How to Grow Honeysuckle

How to Grow Honeysuckle

The delicious scent of honeysuckle wafting on the air is a sheer pleasure to experience. And honeysuckle flowers bring out the kid in anyone who dares pick one and taste of the sweetness. Besides the folks who love honeysuckle, animals of all types adore this pretty, flowering plant that goes to berries in the fall. If your goal is to attract butterflies, bees, birds, or even deer into your garden, try growing honeysuckle.

Honeysuckle varieties include vining types that will reach up to cover trellises quickly. There are some vining varieties that are glad to stretch out to cover the ground, too. Some honeysuckle varieties can be enjoyed in bush form. There’s a honeysuckle for everyone, and anyone can grow it easily.

Honeysuckle made its way to the U.S. from Europe and Asia. There are some varieties native to the U.S., too. All honeysuckle grows well in sunny, woodland areas.

How to Grow Honeysuckle

Honeysuckle can be planted in early spring. They enjoy sunshine and a good soil mix infused with sand for drainage and compost for food. At the beginning of the growing season, you can feed your honeysuckle a good, balanced fertilizer, but less is more with feeding a honeysuckle. One feeding a year is plenty.

At the time of planting, water your honeysuckle thoroughly. Continue to keep your new plant well watered. Once new growth appears on the plant, back off to a moderate watering schedule unless your summer heat is dry and intense.

There are several ways to acquire new honeysuckle plants. Honeysuckle seeds can be sown direct in spring or fall. Honeysuckle can often be purchased in containers for transplanting into the ground. And honeysuckle is an easy plant to start from cuttings. Take a cutting from a plant with new growth showing. The best time to take a cutting from a honeysuckle with new growth is in early spring.

After you’ve taken a cutting, dip it in rooting hormone and plant it directly into moist potting soil. Or, put the cutting into a jar of water. Keep the water clean by changing it out regularly. Within a couple of weeks you should see the new roots begin to develop. Plant the rooted end into soil. You can start it in a container, or you can plant it directly into your garden once the danger of frost has past.

Bush Versus Vine Honeysuckle

Bush honeysuckle is often non-native, and they easily overtake surrounding vegetation. They should be avoided in some areas. Check your local extension office for information concerning invasive species to avoid. If native bush honeysuckle is available in your area, stick with those varieties. Space your bush honeysuckle plants a couple of feet apart to allow them plenty of elbow room. Bush honeysuckles will grow well in the sun or in the shade.

Vining honeysuckles should be planted a couple of feet apart, too. Leave about a foot of space between your plant and the trellis or other support structure you will use for your honeysuckle. Your honeysuckle vines will be fragile, so try not to move them around much. Make sure they are supported by their intended structure. And vining honeysuckle need lots of sunshine.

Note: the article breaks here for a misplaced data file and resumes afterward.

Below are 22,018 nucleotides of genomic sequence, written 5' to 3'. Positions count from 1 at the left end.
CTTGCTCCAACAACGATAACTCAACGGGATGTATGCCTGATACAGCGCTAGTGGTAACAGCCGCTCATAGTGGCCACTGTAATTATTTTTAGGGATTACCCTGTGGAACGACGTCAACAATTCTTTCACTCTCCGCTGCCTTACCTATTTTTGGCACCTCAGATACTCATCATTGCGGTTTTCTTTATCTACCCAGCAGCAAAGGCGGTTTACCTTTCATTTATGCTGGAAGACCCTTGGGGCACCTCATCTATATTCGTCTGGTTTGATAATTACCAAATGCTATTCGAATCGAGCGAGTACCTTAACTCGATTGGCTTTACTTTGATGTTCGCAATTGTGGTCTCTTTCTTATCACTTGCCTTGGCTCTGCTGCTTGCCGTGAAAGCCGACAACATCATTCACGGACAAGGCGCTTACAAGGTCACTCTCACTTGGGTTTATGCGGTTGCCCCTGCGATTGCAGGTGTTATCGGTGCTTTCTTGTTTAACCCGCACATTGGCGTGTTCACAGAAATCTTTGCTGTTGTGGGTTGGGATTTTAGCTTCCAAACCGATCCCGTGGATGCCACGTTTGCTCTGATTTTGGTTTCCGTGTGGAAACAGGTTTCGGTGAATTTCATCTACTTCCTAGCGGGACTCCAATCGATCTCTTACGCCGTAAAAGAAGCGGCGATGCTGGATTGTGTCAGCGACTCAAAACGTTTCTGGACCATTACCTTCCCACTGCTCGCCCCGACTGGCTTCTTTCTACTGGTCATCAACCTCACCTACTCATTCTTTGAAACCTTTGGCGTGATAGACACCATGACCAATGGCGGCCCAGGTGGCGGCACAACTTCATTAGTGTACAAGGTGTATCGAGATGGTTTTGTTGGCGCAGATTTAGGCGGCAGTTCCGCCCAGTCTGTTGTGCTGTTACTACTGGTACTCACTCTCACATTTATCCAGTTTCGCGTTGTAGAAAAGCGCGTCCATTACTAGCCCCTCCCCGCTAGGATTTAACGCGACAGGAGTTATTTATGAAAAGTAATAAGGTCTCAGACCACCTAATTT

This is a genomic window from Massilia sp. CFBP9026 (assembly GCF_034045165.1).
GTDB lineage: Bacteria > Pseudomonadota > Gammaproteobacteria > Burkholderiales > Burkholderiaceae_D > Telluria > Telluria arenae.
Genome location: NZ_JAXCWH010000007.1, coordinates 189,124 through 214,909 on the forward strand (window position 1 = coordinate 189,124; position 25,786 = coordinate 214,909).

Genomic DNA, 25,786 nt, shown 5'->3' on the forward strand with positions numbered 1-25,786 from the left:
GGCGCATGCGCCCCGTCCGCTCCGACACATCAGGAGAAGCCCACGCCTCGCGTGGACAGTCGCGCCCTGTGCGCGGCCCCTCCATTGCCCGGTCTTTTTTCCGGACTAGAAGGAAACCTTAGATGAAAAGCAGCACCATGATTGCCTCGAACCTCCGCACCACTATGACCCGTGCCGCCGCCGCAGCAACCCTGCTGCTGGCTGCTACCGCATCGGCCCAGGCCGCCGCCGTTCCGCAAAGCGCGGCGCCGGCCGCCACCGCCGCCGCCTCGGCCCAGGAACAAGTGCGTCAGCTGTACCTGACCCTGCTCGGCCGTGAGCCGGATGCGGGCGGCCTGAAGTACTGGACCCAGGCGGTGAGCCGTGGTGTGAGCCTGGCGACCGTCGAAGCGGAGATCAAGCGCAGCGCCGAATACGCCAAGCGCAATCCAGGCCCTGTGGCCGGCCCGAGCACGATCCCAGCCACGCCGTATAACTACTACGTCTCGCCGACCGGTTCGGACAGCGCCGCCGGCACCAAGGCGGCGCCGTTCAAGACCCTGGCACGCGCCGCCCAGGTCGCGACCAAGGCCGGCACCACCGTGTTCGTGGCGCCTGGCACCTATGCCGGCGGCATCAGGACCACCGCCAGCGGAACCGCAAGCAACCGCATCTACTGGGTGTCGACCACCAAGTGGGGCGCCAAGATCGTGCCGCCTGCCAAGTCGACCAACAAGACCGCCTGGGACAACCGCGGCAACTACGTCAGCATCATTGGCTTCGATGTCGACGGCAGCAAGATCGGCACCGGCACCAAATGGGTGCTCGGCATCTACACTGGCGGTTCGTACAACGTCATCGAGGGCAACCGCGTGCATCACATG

Controlling Honeysuckle (invasive and how to control bush and vine)

Some honeysuckle types, both bush and vining, are listed as invasive species in many areas. Avoid planting invasive species. To avoid growing invasive honeysuckle, it’s important to identify the differences between native and non-natives characteristics.

Native honeysuckle is identified by their pink to red flowers. Stems of native honeysuckle species are solid when sliced. Look for native vining and bush varieties as opposed to the non-native types. Non-native honeysuckles, with a few exceptions, bloom with white and yellow blossoms. They’re often multi-trunked, too. Non-native honeysuckle stems are hollow when you slice them.

If you already have a non-native bush honeysuckle, you can control it by pulling any new seedlings as they appear. To inhibit plant spread, cut the flowering tops off of the honeysuckle and place them in plastic bags to dispose of. This will help prevent the plant from going to berry and being spread by birds. To destroy an invasive bush honeysuckle, cut it to the ground. When it grows back, cut it back again. Eventually, it will die.

An herbicide can be applied to a cut stump too. The herbicide will hasten the process, but the chemicals may impact neighboring plants, too.

Japanese vining honeysuckle is the primary invasive vining species. It is best controlled by cutting it down to ground level and burning it or spraying it with an herbicide.

Growing Honeysuckle in a Pot

Honeysuckles don’t grow well indoors, but a container full of honeysuckle outside is a delight. Honeysuckle grown in a container is another good way to control non-native invasive spread. Your honeysuckle in a pot should be grown in much the same way as one in the garden.

Plant your potted honeysuckle in good potting soil. Set your plant where it will receive plenty of sun. Water your honeysuckle well, especially if it doesn’t receive much rain. After your honeysuckle flowers, prune it so that berries won’t develop. And again, toss those spent flowers into plastic when you dispose of them. And enjoy the fragrance and beauty of your honeysuckle!

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